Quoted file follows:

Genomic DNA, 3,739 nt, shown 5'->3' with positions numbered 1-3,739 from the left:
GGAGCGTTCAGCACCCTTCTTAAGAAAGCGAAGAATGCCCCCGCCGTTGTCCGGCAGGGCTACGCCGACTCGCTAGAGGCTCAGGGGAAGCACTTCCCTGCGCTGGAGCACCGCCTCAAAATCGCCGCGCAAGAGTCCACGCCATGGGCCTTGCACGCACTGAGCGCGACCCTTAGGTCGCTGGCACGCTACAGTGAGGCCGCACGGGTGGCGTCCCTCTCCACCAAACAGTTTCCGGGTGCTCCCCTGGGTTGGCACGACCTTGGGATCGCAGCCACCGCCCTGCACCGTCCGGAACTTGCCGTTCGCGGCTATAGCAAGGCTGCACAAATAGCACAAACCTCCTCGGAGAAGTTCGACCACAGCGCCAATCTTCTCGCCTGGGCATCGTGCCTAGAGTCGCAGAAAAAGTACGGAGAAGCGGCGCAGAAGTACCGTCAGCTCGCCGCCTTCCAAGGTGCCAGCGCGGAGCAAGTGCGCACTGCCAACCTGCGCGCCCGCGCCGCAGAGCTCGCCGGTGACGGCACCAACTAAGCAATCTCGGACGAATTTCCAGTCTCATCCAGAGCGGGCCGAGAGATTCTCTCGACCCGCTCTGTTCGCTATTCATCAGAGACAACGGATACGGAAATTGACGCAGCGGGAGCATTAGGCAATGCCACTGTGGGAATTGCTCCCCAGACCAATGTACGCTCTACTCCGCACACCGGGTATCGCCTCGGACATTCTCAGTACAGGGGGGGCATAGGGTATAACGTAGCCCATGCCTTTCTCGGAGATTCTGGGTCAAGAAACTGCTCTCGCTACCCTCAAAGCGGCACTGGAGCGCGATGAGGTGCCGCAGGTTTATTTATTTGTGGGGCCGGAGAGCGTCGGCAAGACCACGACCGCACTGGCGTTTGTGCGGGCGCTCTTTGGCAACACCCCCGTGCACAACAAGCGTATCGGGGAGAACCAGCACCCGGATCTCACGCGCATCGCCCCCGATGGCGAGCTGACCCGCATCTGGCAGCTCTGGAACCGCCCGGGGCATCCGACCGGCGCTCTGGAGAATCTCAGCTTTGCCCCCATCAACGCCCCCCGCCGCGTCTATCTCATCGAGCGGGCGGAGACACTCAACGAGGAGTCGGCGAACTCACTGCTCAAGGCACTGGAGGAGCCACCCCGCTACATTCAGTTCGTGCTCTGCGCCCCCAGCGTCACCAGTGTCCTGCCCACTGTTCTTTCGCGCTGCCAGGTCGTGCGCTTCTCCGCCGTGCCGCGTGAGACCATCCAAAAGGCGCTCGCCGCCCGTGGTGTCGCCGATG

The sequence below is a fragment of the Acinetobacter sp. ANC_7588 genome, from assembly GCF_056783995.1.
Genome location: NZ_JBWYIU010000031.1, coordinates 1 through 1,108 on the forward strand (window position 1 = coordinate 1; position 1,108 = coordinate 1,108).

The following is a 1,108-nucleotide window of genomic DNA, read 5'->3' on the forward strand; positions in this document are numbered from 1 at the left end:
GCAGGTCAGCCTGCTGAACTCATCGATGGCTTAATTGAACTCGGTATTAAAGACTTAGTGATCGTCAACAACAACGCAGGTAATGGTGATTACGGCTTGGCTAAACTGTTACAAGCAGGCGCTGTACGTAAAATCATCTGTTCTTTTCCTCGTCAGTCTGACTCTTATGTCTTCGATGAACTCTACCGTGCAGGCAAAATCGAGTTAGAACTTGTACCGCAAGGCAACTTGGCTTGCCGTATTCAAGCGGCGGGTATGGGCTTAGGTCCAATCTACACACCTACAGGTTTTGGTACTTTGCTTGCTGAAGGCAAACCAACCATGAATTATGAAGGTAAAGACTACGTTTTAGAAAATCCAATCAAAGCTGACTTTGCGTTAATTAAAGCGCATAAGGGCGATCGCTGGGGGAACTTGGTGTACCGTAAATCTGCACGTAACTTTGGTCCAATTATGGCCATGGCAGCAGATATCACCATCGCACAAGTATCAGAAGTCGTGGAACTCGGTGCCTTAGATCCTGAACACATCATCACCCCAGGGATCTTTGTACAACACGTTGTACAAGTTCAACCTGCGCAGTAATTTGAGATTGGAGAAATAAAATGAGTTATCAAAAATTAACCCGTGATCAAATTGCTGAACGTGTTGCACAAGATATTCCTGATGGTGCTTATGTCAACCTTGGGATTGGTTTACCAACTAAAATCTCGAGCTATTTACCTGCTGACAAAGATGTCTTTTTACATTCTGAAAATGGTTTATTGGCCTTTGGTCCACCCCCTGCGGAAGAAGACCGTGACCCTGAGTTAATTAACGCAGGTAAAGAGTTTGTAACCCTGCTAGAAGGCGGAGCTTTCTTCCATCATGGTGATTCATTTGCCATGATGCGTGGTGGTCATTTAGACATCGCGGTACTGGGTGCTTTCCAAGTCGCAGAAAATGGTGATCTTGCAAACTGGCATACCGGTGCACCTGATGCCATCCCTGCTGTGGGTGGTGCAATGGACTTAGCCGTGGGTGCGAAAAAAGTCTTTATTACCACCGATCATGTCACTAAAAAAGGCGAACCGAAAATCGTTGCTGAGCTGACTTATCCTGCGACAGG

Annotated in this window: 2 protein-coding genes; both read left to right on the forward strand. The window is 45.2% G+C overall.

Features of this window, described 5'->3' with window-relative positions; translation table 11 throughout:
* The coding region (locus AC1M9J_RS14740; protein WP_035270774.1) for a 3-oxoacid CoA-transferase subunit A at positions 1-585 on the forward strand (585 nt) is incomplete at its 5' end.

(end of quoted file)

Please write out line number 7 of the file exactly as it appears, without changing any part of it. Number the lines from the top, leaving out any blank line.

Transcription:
Annotated in this window: 2 protein-coding genes; both read left to right on the forward strand. The window is 45.2% G+C overall.